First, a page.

If you eat more
than your body needs to keep it working efficiently, you will get
fat. Many slimming diets prefer not to emphasize this displeasing
but basic fact.
When energy intake
equals energy needs, our bodies are in 'energy balance'. This means
that if you are fully grown, or are growing normally, and your weight
is within certain limits (those that conform to longest life expectancy
and least illness), you have achieved energy balance. You achieve
it by balancing, on the one hand, your total energy intake, and, on
the other, your level of activity. The more active you are, the more
energy you need.
which used to be measured in calories or kilocalories, is now measured
in kilojoules (kJ). To convert calories or kilocalories to kilojoules
multiply by 4.2 (approximately 4). Although the number of kilojoules
in a particular food is numerically larger than the number of calories
or kilocalories, the amount of energy is the same. It is rather like
measuring time in minutes or seconds. One hour is still the same amount
of time whether it is expressed as 60 minutes or 3600 seconds.
in the efficiency of their energy expenditure. This may be due to
differences in efficiency of movement, or because some people are
not as efficient as others in burning up their 'fuel' supplies (that
is, their 'metabolic efficiency' is lower). Thus, one person may eat
much more than another, with equivalent levels of activity, and yet
remain similar in weight. The more 'energy-efficient' person needs
to be more careful about eating too much to avoid becoming overweight.
However, the same person would survive better if food supplies were
Energy needs vary
with your age and weight, as well as with your level of activity.
Figure 11 and Figure
12 show this.
Energy is also
used, with varying efficiency, to maintain body temperature, to store
fuels after a meal and to form bodily wastes, as Figure
13 illustrates. So even when you are not being active your body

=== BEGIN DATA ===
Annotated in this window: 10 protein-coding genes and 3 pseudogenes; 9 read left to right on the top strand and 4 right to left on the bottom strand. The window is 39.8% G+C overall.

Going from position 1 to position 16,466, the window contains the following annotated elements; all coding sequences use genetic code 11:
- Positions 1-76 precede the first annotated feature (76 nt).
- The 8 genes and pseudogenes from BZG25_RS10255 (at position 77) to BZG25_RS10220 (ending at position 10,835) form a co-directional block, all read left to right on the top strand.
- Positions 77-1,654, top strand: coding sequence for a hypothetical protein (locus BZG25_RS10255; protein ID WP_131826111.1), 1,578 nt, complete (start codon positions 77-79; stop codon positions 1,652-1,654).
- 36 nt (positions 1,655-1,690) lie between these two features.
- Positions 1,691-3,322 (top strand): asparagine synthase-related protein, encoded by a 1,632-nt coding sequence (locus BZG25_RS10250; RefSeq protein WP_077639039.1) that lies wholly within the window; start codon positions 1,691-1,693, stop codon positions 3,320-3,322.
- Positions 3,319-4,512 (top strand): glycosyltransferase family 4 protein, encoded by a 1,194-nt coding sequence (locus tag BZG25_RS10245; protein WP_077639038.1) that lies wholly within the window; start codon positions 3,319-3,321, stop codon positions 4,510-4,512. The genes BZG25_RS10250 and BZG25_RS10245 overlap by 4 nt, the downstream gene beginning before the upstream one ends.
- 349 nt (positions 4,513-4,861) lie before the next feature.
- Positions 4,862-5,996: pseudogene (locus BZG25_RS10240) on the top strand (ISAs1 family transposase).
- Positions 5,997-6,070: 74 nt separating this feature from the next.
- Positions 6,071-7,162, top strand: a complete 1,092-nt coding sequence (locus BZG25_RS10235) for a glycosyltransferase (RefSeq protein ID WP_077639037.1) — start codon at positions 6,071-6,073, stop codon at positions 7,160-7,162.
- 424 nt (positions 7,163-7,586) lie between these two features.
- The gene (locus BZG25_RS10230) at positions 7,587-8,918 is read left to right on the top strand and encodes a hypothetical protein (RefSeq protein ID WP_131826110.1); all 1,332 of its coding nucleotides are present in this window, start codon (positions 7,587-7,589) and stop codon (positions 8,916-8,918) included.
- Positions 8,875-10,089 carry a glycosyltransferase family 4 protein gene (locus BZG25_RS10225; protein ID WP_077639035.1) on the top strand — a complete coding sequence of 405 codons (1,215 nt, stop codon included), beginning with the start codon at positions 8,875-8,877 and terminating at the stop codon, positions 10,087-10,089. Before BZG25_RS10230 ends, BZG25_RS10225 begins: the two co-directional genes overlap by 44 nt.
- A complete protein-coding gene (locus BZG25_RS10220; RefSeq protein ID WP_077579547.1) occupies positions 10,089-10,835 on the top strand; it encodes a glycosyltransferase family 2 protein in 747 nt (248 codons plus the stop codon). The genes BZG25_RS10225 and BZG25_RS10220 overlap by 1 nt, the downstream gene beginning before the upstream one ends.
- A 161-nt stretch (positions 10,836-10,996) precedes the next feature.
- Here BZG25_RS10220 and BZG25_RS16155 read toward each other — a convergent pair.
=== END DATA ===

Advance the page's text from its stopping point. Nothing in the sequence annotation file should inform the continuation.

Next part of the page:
needs energy for vital processes. This minimum level of energy expenditure
is known as the 'basal metabolic rate'. It is what keeps you alive
even if you are completely at rest, fasting and at a comfortable temperature.
When our bodies
are not in energy balance, excess energy is stored as fat (in adipose tissues). Women normally have more body fat than men, and this should
be taken into account when considering whether to conform to the fashion
to be very slim. Desirable weights for adults of varying heights are
shown in Figure 14. Those
shown were obtained in 1959. Although 1979 figures are available,
there is controversy about their use.
If you are on
a weight-reduction programme, remember that body water is the main
constituent lost during the first few days. It is only after 2 to
3 weeks of dieting that the loss is mainly fat. At this stage, a daily
energy intake that is about 500 kilocalories (2000 kilojoules) less
than the intake actually needed at a particular level of physical
activity (see Figure 11 and
Figure 12) will lead to a
weight loss of approximately 1 kilogram per fortnight. Remember also
that not all people expend energy with the same efficiency.
CAN CONTROL HOW MUCH ENERGY (FOOD) WE CONSUME
Appetite has an
important role in controlling energy intake. When we are physically
active, appetite is more correctly related to energy need than when
we are inactive. At low levels of physical activity, we are more likely
to feel hungry and to eat more than we need.
Also, a diet that
is low in fat and high in carbohydrate and dietary fibre seems to
allow appetite to be more correctly attuned to energy need. Because
fatty foods are so palatable, more of them tend to be eaten than our
bodies really need. They are also more energy dense than high-carbohydrate,
high-dietary fibre foods.
food has more kilojoules (or kilocalories) than the same amount of
a low-energy-dense food.
The more energy
dense a food is, the less of it we can eat to provide a given amount
of energy. Conversely, the less energy dense a food, the more we can
eat to provide us with the same amount of energy, as we can see in
The more water
and dietary fibre, and the less fat and alcohol in a food or drink,
the less energy dense it is.
The greater the
number of essential nutrients, and the larger the amount of them a
food contains, the more 'nutrient dense' it is. Often foods with low
energy density are quite nutrient dense, as, for example, wholegrain
cereals and leguminous vegetables (like peas and beans). Some foods
can be both nutrient dense and energy dense, such as a piece of steak.